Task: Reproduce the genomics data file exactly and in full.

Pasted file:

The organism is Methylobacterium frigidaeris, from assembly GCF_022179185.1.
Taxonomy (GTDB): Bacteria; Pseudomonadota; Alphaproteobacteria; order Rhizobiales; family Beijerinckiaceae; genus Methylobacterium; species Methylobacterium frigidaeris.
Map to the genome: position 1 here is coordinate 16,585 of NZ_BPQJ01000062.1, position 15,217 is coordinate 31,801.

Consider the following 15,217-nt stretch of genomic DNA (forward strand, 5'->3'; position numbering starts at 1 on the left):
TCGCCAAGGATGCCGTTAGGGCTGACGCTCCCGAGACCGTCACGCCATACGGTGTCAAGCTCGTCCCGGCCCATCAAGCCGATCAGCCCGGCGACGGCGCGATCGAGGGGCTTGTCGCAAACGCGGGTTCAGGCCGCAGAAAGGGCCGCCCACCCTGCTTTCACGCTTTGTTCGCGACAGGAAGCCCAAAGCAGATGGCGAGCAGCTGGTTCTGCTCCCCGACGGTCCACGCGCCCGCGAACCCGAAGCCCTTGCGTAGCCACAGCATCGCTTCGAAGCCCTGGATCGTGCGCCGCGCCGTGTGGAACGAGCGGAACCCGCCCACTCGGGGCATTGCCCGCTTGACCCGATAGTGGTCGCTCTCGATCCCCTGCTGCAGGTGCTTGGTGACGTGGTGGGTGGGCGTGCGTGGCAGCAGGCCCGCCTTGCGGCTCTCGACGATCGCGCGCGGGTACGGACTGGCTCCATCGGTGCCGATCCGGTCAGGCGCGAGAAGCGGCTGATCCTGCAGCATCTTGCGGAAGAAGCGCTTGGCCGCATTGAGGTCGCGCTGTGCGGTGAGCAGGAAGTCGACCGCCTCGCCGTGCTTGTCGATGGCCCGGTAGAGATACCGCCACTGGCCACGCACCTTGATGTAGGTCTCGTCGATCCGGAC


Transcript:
The organism is Methylobacterium frigidaeris, from assembly GCF_022179185.1.
Taxonomy (GTDB): Bacteria; Pseudomonadota; Alphaproteobacteria; order Rhizobiales; family Beijerinckiaceae; genus Methylobacterium; species Methylobacterium frigidaeris.
Map to the genome: position 1 here is coordinate 16,585 of NZ_BPQJ01000062.1, position 15,217 is coordinate 31,801.

Consider the following 15,217-nt stretch of genomic DNA (forward strand, 5'->3'; position numbering starts at 1 on the left):
TCGCCAAGGATGCCGTTAGGGCTGACGCTCCCGAGACCGTCACGCCATACGGTGTCAAGCTCGTCCCGGCCCATCAAGCCGATCAGCCCGGCGACGGCGCGATCGAGGGGCTTGTCGCAAACGCGGGTTCAGGCCGCAGAAAGGGCCGCCCACCCTGCTTTCACGCTTTGTTCGCGACAGGAAGCCCAAAGCAGATGGCGAGCAGCTGGTTCTGCTCCCCGACGGTCCACGCGCCCGCGAACCCGAAGCCCTTGCGTAGCCACAGCATCGCTTCGAAGCCCTGGATCGTGCGCCGCGCCGTGTGGAACGAGCGGAACCCGCCCACTCGGGGCATTGCCCGCTTGACCCGATAGTGGTCGCTCTCGATCCCCTGCTGCAGGTGCTTGGTGACGTGGTGGGTGGGCGTGCGTGGCAGCAGGCCCGCCTTGCGGCTCTCGACGATCGCGCGCGGGTACGGACTGGCTCCATCGGTGCCGATCCGGTCAGGCGCGAGAAGCGGCTGATCCTGCAGCATCTTGCGGAAGAAGCGCTTGGCCGCATTGAGGTCGCGCTGTGCGGTGAGCAGGAAGTCGACCGCCTCGCCGTGCTTGTCGATGGCCCGGTAGAGATACCGCCACTGGCCACGCACCTTGATGTAGGTCTCGTCGATCCGGAC